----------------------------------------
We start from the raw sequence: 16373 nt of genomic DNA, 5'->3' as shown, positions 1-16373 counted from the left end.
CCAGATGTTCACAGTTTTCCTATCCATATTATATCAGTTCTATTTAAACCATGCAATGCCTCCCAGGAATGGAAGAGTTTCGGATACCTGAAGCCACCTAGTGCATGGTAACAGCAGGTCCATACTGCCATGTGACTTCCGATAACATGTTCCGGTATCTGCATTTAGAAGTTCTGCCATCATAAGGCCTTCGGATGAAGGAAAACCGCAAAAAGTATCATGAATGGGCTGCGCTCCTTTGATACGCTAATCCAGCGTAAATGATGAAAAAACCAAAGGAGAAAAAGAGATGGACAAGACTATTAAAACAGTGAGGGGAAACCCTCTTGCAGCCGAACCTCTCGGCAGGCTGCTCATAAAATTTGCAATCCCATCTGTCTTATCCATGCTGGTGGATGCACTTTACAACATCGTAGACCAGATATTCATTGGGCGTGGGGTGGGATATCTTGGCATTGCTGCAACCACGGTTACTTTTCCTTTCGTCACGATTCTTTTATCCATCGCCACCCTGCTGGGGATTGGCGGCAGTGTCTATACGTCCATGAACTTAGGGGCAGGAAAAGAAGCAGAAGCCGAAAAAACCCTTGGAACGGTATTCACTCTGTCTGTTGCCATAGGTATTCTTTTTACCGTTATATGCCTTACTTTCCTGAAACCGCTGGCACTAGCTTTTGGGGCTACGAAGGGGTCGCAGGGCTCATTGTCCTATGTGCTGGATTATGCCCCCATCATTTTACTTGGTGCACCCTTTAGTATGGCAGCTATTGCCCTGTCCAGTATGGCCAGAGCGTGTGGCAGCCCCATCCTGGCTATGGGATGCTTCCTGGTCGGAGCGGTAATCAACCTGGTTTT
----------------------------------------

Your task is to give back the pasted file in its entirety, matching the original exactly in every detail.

We start from the raw sequence: 16373 nt of genomic DNA, 5'->3' as shown, positions 1-16373 counted from the left end.
CCAGATGTTCACAGTTTTCCTATCCATATTATATCAGTTCTATTTAAACCATGCAATGCCTCCCAGGAATGGAAGAGTTTCGGATACCTGAAGCCACCTAGTGCATGGTAACAGCAGGTCCATACTGCCATGTGACTTCCGATAACATGTTCCGGTATCTGCATTTAGAAGTTCTGCCATCATAAGGCCTTCGGATGAAGGAAAACCGCAAAAAGTATCATGAATGGGCTGCGCTCCTTTGATACGCTAATCCAGCGTAAATGATGAAAAAACCAAAGGAGAAAAAGAGATGGACAAGACTATTAAAACAGTGAGGGGAAACCCTCTTGCAGCCGAACCTCTCGGCAGGCTGCTCATAAAATTTGCAATCCCATCTGTCTTATCCATGCTGGTGGATGCACTTTACAACATCGTAGACCAGATATTCATTGGGCGTGGGGTGGGATATCTTGGCATTGCTGCAACCACGGTTACTTTTCCTTTCGTCACGATTCTTTTATCCATCGCCACCCTGCTGGGGATTGGCGGCAGTGTCTATACGTCCATGAACTTAGGGGCAGGAAAAGAAGCAGAAGCCGAAAAAACCCTTGGAACGGTATTCACTCTGTCTGTTGCCATAGGTATTCTTTTTACCGTTATATGCCTTACTTTCCTGAAACCGCTGGCACTAGCTTTTGGGGCTACGAAGGGGTCGCAGGGCTCATTGTCCTATGTGCTGGATTATGCCCCCATCATTTTACTTGGTGCACCCTTTAGTATGGCAGCTATTGCCCTGTCCAGTATGGCCAGAGCGTGTGGCAGCCCCATCCTGGCTATGGGATGCTTCCTGGTCGGAGCGGTAATCAACCTGGTTTT